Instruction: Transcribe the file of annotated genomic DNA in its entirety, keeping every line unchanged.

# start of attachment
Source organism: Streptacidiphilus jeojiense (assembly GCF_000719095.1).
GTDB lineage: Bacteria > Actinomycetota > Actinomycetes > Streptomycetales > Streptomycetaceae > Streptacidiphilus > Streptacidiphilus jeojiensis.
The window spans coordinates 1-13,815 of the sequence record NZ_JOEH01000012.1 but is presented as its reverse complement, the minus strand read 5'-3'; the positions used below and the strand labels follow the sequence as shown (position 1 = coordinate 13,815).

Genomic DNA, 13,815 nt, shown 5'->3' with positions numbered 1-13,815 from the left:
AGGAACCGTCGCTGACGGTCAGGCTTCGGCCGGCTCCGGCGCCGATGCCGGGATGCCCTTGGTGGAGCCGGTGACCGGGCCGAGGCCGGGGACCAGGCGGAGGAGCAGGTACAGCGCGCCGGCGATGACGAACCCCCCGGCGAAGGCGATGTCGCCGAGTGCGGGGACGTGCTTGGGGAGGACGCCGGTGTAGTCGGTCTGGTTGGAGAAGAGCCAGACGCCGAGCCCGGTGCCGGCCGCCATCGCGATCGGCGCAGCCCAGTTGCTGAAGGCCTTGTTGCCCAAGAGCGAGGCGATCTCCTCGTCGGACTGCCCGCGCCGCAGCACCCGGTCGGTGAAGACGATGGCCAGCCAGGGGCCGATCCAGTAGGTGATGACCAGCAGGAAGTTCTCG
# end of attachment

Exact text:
Source organism: Streptacidiphilus jeojiense (assembly GCF_000719095.1).
GTDB lineage: Bacteria > Actinomycetota > Actinomycetes > Streptomycetales > Streptomycetaceae > Streptacidiphilus > Streptacidiphilus jeojiensis.
The window spans coordinates 1-13,815 of the sequence record NZ_JOEH01000012.1 but is presented as its reverse complement, the minus strand read 5'-3'; the positions used below and the strand labels follow the sequence as shown (position 1 = coordinate 13,815).

Genomic DNA, 13,815 nt, shown 5'->3' with positions numbered 1-13,815 from the left:
AGGAACCGTCGCTGACGGTCAGGCTTCGGCCGGCTCCGGCGCCGATGCCGGGATGCCCTTGGTGGAGCCGGTGACCGGGCCGAGGCCGGGGACCAGGCGGAGGAGCAGGTACAGCGCGCCGGCGATGACGAACCCCCCGGCGAAGGCGATGTCGCCGAGTGCGGGGACGTGCTTGGGGAGGACGCCGGTGTAGTCGGTCTGGTTGGAGAAGAGCCAGACGCCGAGCCCGGTGCCGGCCGCCATCGCGATCGGCGCAGCCCAGTTGCTGAAGGCCTTGTTGCCCAAGAGCGAGGCGATCTCCTCGTCGGACTGCCCGCGCCGCAGCACCCGGTCGGTGAAGACGATGGCCAGCCAGGGGCCGATCCAGTAGGTGATGACCAGCAGGAAGTTCTCG